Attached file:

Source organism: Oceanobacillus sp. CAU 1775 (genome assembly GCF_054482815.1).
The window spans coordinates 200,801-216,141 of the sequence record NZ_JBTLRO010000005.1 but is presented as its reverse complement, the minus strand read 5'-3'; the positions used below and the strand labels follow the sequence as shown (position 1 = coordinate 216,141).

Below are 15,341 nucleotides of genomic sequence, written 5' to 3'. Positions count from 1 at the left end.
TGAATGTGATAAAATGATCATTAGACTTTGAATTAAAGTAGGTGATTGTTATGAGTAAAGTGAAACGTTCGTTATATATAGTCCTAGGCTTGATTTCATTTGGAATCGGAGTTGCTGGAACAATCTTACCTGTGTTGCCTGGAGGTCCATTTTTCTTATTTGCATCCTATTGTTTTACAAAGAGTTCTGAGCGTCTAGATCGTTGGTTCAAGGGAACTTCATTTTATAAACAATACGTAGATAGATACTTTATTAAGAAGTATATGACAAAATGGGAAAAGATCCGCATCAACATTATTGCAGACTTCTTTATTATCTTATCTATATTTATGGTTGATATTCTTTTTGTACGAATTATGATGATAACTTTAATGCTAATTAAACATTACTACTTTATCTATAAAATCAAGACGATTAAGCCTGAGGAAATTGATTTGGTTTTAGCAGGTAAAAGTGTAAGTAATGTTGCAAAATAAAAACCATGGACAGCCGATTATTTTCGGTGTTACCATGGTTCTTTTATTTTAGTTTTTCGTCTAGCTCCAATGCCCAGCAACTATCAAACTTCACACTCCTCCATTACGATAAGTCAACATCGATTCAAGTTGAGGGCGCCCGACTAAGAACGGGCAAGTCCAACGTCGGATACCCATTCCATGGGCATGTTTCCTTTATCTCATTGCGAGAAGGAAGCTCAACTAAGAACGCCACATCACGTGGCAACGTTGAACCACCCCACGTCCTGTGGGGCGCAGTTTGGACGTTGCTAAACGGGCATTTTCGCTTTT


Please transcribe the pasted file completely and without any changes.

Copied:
Source organism: Oceanobacillus sp. CAU 1775 (genome assembly GCF_054482815.1).
The window spans coordinates 200,801-216,141 of the sequence record NZ_JBTLRO010000005.1 but is presented as its reverse complement, the minus strand read 5'-3'; the positions used below and the strand labels follow the sequence as shown (position 1 = coordinate 216,141).

Below are 15,341 nucleotides of genomic sequence, written 5' to 3'. Positions count from 1 at the left end.
TGAATGTGATAAAATGATCATTAGACTTTGAATTAAAGTAGGTGATTGTTATGAGTAAAGTGAAACGTTCGTTATATATAGTCCTAGGCTTGATTTCATTTGGAATCGGAGTTGCTGGAACAATCTTACCTGTGTTGCCTGGAGGTCCATTTTTCTTATTTGCATCCTATTGTTTTACAAAGAGTTCTGAGCGTCTAGATCGTTGGTTCAAGGGAACTTCATTTTATAAACAATACGTAGATAGATACTTTATTAAGAAGTATATGACAAAATGGGAAAAGATCCGCATCAACATTATTGCAGACTTCTTTATTATCTTATCTATATTTATGGTTGATATTCTTTTTGTACGAATTATGATGATAACTTTAATGCTAATTAAACATTACTACTTTATCTATAAAATCAAGACGATTAAGCCTGAGGAAATTGATTTGGTTTTAGCAGGTAAAAGTGTAAGTAATGTTGCAAAATAAAAACCATGGACAGCCGATTATTTTCGGTGTTACCATGGTTCTTTTATTTTAGTTTTTCGTCTAGCTCCAATGCCCAGCAACTATCAAACTTCACACTCCTCCATTACGATAAGTCAACATCGATTCAAGTTGAGGGCGCCCGACTAAGAACGGGCAAGTCCAACGTCGGATACCCATTCCATGGGCATGTTTCCTTTATCTCATTGCGAGAAGGAAGCTCAACTAAGAACGCCACATCACGTGGCAACGTTGAACCACCCCACGTCCTGTGGGGCGCAGTTTGGACGTTGCTAAACGGGCATTTTCGCTTTT